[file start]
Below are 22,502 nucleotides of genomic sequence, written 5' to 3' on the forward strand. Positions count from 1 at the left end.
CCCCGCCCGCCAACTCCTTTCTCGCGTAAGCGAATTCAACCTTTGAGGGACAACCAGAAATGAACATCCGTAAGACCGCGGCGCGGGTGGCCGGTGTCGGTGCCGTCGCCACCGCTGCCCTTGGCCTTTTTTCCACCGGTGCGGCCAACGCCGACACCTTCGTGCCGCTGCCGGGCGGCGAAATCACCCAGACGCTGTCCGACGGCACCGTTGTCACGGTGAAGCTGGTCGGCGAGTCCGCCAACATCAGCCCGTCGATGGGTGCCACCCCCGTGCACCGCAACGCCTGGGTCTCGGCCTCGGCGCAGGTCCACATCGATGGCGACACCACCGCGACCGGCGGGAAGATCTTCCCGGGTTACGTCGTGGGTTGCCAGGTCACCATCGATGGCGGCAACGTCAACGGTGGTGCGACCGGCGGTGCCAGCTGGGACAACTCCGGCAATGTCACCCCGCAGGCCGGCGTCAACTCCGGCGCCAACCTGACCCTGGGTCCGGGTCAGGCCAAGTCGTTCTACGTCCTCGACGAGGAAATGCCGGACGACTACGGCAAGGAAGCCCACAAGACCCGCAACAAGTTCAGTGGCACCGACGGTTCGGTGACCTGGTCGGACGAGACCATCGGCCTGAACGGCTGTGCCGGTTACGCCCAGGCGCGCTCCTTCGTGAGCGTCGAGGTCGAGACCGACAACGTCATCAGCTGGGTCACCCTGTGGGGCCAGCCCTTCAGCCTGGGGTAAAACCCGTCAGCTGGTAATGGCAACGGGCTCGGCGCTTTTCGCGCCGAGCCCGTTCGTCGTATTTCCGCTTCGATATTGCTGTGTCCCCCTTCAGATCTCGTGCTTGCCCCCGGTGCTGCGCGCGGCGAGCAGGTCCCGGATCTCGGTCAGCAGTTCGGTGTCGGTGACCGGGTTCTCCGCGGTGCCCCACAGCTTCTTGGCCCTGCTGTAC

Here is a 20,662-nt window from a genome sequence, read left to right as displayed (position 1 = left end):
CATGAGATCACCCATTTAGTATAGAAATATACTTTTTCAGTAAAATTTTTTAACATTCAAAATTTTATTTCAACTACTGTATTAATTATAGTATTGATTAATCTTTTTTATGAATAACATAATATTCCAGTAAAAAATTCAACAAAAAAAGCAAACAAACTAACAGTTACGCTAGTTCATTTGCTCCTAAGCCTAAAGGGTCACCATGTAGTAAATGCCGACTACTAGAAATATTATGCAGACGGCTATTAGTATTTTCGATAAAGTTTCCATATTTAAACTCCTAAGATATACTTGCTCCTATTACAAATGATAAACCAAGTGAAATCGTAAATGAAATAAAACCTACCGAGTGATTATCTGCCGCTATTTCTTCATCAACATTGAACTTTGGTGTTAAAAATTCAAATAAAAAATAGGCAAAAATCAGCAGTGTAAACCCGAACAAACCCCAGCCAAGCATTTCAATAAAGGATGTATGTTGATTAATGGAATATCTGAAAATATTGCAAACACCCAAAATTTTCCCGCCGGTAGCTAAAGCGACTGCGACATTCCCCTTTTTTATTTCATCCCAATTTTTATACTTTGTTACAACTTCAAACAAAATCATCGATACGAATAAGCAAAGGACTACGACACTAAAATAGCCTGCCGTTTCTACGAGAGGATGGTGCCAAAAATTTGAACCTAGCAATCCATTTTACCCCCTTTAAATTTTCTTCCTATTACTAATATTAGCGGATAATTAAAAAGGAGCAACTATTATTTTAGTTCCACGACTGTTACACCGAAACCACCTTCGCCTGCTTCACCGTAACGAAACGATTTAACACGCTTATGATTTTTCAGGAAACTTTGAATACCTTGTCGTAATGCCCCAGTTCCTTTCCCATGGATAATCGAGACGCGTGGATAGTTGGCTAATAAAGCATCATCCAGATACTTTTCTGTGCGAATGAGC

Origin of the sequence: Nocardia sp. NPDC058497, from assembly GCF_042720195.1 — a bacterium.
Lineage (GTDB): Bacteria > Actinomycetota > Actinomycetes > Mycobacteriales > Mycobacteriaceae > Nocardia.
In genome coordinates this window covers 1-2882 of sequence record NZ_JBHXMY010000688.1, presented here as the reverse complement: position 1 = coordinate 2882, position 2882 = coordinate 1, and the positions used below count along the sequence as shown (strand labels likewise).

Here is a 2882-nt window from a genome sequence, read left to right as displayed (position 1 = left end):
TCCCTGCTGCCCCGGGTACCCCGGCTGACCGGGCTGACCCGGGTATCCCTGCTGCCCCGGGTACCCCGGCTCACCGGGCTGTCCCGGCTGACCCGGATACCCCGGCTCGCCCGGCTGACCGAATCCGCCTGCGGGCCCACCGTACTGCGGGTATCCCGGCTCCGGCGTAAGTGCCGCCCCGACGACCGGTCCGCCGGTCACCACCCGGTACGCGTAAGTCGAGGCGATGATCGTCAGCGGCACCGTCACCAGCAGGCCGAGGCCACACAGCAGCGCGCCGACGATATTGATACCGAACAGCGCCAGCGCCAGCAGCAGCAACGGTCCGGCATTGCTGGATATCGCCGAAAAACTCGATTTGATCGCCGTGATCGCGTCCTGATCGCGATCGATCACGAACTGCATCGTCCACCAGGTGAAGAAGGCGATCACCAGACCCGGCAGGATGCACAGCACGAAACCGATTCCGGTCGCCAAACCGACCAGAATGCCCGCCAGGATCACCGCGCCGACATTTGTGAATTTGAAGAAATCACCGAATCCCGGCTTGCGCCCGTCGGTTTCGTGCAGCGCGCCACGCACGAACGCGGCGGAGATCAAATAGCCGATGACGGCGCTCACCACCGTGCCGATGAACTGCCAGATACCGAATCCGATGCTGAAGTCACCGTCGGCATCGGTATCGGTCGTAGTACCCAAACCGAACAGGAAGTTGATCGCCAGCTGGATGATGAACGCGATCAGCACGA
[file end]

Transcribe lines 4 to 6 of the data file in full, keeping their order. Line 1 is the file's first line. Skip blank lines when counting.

CATGAGATCACCCATTTAGTATAGAAATATACTTTTTCAGTAAAATTTTTTAACATTCAAAATTTTATTTCAACTACTGTATTAATTATAGTATTGATTAATCTTTTTTATGAATAACATAATATTCCAGTAAAAAATTCAACAAAAAAAGCAAACAAACTAACAGTTACGCTAGTTCATTTGCTCCTAAGCCTAAAGGGTCACCATGTAGTAAATGCCGACTACTAGAAATATTATGCAGACGGCTATTAGTATTTTCGATAAAGTTTCCATATTTAAACTCCTAAGATATACTTGCTCCTATTACAAATGATAAACCAAGTGAAATCGTAAATGAAATAAAACCTACCGAGTGATTATCTGCCGCTATTTCTTCATCAACATTGAACTTTGGTGTTAAAAATTCAAATAAAAAATAGGCAAAAATCAGCAGTGTAAACCCGAACAAACCCCAGCCAAGCATTTCAATAAAGGATGTATGTTGATTAATGGAATATCTGAAAATATTGCAAACACCCAAAATTTTCCCGCCGGTAGCTAAAGCGACTGCGACATTCCCCTTTTTTATTTCATCCCAATTTTTATACTTTGTTACAACTTCAAACAAAATCATCGATACGAATAAGCAAAGGACTACGACACTAAAATAGCCTGCCGTTTCTACGAGAGGATGGTGCCAAAAATTTGAACCTAGCAATCCATTTTACCCCCTTTAAATTTTCTTCCTATTACTAATATTAGCGGATAATTAAAAAGGAGCAACTATTATTTTAGTTCCACGACTGTTACACCGAAACCACCTTCGCCTGCTTCACCGTAACGAAACGATTTAACACGCTTATGATTTTTCAGGAAACTTTGAATACCTTGTCGTAATGCCCCAGTTCCTTTCCCATGGATAATCGAGACGCGTGGATAGTTGGCTAATAAAGCATCATCCAGATACTTTTCTGTGCGAATGAGC

Origin of the sequence: Nocardia sp. NPDC058497, from assembly GCF_042720195.1 — a bacterium.
Lineage (GTDB): Bacteria > Actinomycetota > Actinomycetes > Mycobacteriales > Mycobacteriaceae > Nocardia.